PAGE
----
Stewart Moss

Hogmanay, Edinburgh
March 18, 2019 Moss Stewart

Hogmanay, Edinburgh

Past the iron fence on Princes Street
and up the Mound to the pale clock
on the steeple of St. Giles,
the denizens of this old town stumble
in weaving druidic lines,

chanting half-remembered ballads and dirty songs
bleated and belched off key,
guttural greetings, och ayes and halloos,
and hiccupping the music
the earth might have made

when it was drunk from its own first rains,
becoming what Burns called the “dews distilled,”
a liquor so smooth
it makes the tongue purr, stretch
and prowl for more

beneath smoke spuming from breweries
in the malty midnight air,
brine riding in sheets of mist
above whiffs of rust and turf
and the sweat and perfume of “C’mon, lass”

as lovers fumble in alleyways,
their damp backs pressed against stone and brick,
then their first hard kiss, their first moans,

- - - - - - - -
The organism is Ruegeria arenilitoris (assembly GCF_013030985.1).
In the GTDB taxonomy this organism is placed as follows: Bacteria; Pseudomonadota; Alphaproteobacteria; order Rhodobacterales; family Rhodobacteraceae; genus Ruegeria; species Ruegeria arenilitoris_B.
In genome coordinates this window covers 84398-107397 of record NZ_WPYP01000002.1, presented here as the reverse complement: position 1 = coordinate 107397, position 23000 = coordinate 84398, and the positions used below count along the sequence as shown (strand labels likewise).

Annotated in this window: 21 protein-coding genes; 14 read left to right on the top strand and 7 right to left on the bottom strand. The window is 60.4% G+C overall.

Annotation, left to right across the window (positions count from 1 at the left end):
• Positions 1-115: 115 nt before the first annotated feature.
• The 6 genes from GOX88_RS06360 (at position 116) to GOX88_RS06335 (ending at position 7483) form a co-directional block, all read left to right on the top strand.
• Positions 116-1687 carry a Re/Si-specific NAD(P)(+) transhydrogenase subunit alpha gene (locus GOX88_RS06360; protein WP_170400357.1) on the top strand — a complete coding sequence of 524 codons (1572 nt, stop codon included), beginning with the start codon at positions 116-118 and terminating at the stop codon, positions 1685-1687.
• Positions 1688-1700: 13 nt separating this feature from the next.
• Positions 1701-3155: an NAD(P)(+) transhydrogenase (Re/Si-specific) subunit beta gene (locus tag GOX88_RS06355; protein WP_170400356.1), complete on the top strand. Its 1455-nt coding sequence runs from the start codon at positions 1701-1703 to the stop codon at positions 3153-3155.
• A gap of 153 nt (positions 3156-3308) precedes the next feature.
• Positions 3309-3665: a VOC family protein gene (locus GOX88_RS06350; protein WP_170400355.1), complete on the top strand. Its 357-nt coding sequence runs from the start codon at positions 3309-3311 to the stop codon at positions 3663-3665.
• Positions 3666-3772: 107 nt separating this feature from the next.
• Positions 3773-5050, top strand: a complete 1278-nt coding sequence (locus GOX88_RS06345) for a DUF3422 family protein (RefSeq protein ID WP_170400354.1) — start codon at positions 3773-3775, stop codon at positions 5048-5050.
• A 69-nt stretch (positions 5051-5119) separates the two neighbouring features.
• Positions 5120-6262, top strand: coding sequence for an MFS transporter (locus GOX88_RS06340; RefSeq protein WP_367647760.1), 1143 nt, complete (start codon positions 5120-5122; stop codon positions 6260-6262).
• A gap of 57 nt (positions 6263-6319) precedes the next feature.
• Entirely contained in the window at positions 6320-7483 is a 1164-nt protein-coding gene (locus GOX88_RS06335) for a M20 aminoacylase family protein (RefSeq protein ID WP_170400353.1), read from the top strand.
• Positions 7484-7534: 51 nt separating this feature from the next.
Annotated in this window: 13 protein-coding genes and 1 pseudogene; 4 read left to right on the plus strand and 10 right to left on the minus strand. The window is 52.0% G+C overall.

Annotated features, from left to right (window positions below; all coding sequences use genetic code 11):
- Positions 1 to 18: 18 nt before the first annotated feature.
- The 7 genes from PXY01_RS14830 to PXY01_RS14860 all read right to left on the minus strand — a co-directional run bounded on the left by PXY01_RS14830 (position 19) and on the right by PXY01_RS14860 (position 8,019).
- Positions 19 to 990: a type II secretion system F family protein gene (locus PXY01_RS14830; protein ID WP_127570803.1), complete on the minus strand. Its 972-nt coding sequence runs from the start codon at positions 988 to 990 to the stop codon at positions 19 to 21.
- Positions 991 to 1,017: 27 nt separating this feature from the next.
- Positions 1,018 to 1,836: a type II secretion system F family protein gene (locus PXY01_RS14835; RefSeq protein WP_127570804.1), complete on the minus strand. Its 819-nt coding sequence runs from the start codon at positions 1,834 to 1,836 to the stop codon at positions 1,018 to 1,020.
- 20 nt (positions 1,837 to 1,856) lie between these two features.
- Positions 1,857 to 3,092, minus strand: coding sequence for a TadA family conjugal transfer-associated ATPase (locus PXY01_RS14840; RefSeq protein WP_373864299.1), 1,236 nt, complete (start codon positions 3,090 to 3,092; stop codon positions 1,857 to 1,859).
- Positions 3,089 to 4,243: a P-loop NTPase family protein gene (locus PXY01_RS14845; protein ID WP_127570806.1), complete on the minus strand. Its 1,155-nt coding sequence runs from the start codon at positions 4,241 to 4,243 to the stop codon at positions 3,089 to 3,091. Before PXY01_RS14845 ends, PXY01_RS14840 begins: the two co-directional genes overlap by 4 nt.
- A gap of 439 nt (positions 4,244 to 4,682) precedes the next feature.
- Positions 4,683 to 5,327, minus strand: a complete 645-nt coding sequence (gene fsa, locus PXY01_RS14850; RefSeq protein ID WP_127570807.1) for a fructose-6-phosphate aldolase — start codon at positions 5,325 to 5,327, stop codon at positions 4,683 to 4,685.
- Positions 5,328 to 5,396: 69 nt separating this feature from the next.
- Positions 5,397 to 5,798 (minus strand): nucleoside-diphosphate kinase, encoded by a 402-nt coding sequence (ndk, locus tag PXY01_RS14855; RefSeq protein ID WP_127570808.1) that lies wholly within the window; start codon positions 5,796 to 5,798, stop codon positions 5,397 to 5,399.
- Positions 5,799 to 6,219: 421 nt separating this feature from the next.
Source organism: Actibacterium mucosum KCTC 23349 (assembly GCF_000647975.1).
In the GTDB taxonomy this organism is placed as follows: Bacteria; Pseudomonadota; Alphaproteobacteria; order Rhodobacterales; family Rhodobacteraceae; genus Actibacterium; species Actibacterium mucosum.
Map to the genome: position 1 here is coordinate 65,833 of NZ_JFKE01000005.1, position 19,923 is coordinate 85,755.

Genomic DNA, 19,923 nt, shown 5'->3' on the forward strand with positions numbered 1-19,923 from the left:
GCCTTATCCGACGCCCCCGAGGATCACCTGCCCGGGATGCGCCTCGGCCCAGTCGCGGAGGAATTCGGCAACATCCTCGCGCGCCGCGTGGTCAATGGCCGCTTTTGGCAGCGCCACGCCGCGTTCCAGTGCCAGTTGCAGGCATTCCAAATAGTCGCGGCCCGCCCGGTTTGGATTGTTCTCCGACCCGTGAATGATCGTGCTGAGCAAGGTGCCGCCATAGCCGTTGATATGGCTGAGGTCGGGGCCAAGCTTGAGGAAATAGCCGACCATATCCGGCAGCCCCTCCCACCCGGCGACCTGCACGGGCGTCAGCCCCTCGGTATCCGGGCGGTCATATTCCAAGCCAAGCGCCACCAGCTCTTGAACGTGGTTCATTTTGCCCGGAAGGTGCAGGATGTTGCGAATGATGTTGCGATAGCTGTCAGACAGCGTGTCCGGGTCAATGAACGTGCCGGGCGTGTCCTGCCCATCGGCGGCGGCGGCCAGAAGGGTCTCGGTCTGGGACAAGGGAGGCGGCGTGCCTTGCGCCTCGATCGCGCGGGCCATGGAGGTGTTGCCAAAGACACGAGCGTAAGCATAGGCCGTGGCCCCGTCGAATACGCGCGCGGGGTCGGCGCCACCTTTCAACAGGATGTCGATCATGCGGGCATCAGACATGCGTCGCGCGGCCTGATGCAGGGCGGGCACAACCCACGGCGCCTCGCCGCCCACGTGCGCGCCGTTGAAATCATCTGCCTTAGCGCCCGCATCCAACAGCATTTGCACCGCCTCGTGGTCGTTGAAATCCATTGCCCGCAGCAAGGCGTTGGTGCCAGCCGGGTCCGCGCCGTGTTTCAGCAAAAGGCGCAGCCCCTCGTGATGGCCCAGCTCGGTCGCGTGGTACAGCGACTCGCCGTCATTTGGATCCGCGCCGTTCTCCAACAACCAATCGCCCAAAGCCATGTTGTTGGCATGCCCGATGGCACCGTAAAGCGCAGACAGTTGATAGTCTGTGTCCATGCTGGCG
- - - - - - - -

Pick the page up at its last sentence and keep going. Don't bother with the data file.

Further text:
these falling creatures the church bell summons
shivering and blinking into the New Year.

As the former Executive Director of The Writer’s Center in Bethesda, Maryland, one of the largest literary centers in the USA, Stewart Moss helped establish creative writing programs for adult immigrants, and members of the military being treated for neurological and psychological trauma. Moss has essays included in “Retire the Colors: Veterans & Civilians on Iraq & Afghanistan” (Hudson Whitman/Excelsior College Press, 2016) and Plume Literary Journal, and poetry in the spring ’16 edition of Origins Literary Review. He has also been featured in “The Poet and the Poem” podcasts at The Library of Congress. He was educated at Union College (NY) and Harvard University. A native of Boston, MA he resides in Annapolis, MD. His chapbook For Those Whose Lives Have Seen Themselves: Poems is forthcoming from Finishing Line Press.